My, my, how things have changed in a decade.
If you compare today’s real estate industry to 10 years ago, you’ll find notable differences. So, let’s take a look at the major changes that took place in the real estate industry over the past several years.
Economy and Employment Are Stronger
The story of the past decade’s global economy cannot be told without addressing “The Great Recession.” The global financial crisis and the dramatic decline in economic activity from 2007-2009 is marked as the largest economic downturn since The Great Depression. Whatever the causes of the Great Recession may have been, the real estate industry was deeply troubled.
The Great Recession, like any previous economic crisis, had brought about a sharp increase in unemployment, along with a severe housing crisis. This chaotic combination of unemployment and the housing crisis made it extremely difficult for an increasing number of households to make mortgage payments. Additionally, the tumultuous union of weakened household budgets and negative equity rendered many homeowners helpless. Since they couldn’t either sell their house to pay off their loan balance or make monthly payments, they had to back out on their mortgages.
Then, we have 2012. Back then, the outlook for the global economy was clear, but it wasn’t pretty. There was recession in the eurozone, the US economy was on a downward trajectory and China faced a slowdown. Against the continuous crisis condition in the global labor market and deterioration in economic activity, the outlook for global job creation worsened, resulting in an unemployment rate of 6.1 %.
Eventually, as the years went by, fears over economic risks faded and financial volatility fell. In 2021, for example, the global unemployment rate had decreased by 0.7 %. Though the global pandemic led to unprecedented disruptions in productivity, supply and demand, which had cataclysmic implications on the global economy and created trade tensions between countries, global growth is projected to rebound to 3.1 % in 2024.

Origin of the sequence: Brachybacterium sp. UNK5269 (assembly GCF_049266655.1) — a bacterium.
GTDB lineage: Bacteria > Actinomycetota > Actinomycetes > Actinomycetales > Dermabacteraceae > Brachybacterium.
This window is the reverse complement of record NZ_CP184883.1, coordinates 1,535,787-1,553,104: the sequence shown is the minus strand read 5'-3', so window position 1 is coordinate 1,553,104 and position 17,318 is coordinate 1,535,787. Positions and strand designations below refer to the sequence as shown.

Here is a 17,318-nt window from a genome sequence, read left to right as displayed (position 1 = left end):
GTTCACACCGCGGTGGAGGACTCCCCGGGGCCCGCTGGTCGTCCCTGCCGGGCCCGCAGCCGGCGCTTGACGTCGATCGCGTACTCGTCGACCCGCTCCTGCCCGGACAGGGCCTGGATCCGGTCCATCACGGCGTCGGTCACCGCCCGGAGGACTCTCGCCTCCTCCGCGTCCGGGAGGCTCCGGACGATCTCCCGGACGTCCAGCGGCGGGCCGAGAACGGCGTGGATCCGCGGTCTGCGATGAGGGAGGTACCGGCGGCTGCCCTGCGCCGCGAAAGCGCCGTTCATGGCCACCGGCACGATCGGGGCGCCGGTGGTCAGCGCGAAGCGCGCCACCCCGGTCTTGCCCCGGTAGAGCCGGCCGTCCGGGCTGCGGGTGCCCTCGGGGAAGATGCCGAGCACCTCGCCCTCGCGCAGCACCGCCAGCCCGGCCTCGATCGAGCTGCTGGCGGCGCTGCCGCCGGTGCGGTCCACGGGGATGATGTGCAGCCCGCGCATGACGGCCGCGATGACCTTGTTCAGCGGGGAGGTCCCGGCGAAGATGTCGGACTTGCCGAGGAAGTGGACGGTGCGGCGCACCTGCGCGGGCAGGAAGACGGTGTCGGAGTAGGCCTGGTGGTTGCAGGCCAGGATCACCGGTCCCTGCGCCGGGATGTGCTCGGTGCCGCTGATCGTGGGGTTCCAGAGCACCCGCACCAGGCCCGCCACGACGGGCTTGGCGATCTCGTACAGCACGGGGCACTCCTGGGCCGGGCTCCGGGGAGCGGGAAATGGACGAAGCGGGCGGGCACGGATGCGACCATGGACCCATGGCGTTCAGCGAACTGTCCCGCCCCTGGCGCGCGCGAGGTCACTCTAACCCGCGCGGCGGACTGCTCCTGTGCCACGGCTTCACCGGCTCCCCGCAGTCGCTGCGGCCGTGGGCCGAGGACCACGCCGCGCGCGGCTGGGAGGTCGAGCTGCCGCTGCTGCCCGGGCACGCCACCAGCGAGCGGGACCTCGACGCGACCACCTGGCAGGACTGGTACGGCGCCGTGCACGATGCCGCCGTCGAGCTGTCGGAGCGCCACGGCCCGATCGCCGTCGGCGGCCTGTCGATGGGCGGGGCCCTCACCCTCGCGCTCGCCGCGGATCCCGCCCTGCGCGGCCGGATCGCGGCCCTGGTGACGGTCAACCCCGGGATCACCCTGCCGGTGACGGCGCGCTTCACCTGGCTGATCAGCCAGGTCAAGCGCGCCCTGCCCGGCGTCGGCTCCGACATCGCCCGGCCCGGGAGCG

Needless to say, an increase in employment is the combined result of economic growth, which can result in a booming housing market.
Historically, there was a season to buy and a season to sell, but seasonality is no longer driving sellers’ and buyers’ decisions like it used to.
Previously, spring used to be the peak home selling season. Since it falls from March to May, spring is a great time for people to be outdoors. When the weather is nice and people are out, sellers’ have better chances of finding buyers quickly. However, today sellers are looking at the bigger picture and focusing more on market conditions.
Do you think nobody buys a home during winter? Wrong! If you check the numbers, you’ll find that an increasing number of home purchases happened during the coldest months of the year.
A Change in Mindset
Years ago, in America, it was a common belief that homeownership could lay the cornerstone to prosperity. However, things have changed and the younger generations are less likely to buy a home and settle down. While the American dream of homeownership is still pretty much alive today, several studies have revealed that people now tend to prioritize college, career and self-care above owning a home. Even if they don’t have student loans to deal with, most Gen Zers and millennials don’t want to invest in buying houses.
Even those who believe that homes are the locus of family life and pride are thinking through things carefully. “I think buyers have become more discerning. They want to ensure their homeownership experience is successful and sustainable,” says realtor Jeff Thornton of the Thornton Realty Team.
Real Estate Agents Get Reviewed
The internet has dramatically changed our ability to think. Today, there are reviews for everything online and these reviews shape our viewpoint. In the past, real estate agents had to rely on word of mouth, but today, they get reviewed like everything else on the net.